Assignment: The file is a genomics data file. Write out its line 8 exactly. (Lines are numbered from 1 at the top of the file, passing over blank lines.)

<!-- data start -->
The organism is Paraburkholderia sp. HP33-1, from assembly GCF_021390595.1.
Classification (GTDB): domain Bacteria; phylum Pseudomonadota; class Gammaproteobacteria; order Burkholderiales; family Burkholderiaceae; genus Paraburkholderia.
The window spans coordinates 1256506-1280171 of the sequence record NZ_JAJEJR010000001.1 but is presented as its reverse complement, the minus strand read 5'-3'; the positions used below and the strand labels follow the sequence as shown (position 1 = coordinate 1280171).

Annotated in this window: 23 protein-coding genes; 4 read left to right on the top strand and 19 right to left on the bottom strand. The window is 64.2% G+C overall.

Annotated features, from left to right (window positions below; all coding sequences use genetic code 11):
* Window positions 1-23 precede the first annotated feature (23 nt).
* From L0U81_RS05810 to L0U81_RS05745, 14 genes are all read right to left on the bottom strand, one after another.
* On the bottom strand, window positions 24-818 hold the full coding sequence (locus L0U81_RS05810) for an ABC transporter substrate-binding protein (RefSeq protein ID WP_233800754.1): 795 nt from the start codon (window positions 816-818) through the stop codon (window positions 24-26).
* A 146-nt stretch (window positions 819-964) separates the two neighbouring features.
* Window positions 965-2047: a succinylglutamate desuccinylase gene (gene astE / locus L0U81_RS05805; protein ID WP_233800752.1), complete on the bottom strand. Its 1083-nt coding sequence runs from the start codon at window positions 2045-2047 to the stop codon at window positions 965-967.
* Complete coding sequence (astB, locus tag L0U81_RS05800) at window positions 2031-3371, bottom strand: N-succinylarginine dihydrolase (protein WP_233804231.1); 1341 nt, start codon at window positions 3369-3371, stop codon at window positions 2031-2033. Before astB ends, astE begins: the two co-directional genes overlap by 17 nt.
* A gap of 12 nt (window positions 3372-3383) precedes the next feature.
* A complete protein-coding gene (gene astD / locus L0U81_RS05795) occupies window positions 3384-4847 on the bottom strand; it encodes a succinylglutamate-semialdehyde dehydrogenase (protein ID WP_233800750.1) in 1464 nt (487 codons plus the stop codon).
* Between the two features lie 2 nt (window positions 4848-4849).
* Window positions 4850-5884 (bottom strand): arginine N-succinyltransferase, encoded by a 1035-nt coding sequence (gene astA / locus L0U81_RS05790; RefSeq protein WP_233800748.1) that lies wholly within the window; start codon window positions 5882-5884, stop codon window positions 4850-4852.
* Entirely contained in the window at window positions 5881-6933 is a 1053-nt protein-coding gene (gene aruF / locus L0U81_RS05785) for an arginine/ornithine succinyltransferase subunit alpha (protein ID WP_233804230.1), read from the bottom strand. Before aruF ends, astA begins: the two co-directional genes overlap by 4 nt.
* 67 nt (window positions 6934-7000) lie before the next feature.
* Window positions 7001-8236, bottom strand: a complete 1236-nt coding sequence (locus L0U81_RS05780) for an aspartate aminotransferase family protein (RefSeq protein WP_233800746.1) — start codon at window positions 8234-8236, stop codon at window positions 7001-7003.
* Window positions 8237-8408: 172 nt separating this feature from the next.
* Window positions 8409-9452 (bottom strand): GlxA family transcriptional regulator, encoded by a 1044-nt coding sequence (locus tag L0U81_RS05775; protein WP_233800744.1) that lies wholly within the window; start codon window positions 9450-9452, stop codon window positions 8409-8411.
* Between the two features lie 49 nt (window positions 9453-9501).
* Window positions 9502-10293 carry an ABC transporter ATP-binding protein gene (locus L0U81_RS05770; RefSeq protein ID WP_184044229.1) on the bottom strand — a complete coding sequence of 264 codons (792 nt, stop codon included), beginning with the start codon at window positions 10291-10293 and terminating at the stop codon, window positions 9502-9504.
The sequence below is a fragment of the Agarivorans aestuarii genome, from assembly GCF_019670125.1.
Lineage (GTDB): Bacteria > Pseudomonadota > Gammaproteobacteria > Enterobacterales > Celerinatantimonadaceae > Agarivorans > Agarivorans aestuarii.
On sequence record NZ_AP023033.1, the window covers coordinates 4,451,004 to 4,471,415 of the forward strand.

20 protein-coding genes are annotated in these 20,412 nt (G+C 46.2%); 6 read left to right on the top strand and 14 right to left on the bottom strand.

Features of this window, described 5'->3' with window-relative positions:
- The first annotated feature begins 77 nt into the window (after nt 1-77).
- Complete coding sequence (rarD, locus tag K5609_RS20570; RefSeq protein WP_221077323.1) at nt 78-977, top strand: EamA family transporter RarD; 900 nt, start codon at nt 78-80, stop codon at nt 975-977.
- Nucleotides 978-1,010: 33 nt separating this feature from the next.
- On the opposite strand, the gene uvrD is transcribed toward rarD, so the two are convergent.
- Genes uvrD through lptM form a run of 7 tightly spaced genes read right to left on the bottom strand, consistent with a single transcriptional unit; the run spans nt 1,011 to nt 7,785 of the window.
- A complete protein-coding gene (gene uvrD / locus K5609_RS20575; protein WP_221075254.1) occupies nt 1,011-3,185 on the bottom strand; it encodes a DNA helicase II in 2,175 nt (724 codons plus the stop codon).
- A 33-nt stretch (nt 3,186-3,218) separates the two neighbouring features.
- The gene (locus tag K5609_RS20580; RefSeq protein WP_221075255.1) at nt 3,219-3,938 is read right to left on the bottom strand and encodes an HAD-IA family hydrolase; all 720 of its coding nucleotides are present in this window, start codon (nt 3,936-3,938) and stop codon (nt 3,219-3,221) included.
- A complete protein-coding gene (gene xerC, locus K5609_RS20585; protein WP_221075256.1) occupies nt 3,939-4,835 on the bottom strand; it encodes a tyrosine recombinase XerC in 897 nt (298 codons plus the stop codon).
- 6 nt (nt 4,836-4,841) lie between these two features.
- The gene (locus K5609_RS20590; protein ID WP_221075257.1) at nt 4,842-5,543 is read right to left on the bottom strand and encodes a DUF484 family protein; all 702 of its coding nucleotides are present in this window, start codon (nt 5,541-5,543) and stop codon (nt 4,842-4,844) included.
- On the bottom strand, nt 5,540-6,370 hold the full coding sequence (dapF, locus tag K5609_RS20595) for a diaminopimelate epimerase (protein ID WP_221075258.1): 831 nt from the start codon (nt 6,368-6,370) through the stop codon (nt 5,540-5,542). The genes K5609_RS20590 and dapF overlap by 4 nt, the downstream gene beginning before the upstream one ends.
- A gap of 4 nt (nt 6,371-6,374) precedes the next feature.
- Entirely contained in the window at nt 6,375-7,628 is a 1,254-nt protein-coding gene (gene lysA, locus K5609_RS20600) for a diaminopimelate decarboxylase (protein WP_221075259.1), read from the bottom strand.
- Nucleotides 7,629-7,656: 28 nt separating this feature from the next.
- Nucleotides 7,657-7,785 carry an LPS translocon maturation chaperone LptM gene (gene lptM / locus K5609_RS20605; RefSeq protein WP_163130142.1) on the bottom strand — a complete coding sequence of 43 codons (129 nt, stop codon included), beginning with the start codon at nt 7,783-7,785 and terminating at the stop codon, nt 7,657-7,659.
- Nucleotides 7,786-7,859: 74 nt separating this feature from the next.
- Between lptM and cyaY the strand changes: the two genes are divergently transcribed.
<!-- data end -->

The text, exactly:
* On the bottom strand, window positions 24-818 hold the full coding sequence (locus L0U81_RS05810) for an ABC transporter substrate-binding protein (RefSeq protein ID WP_233800754.1): 795 nt from the start codon (window positions 816-818) through the stop codon (window positions 24-26).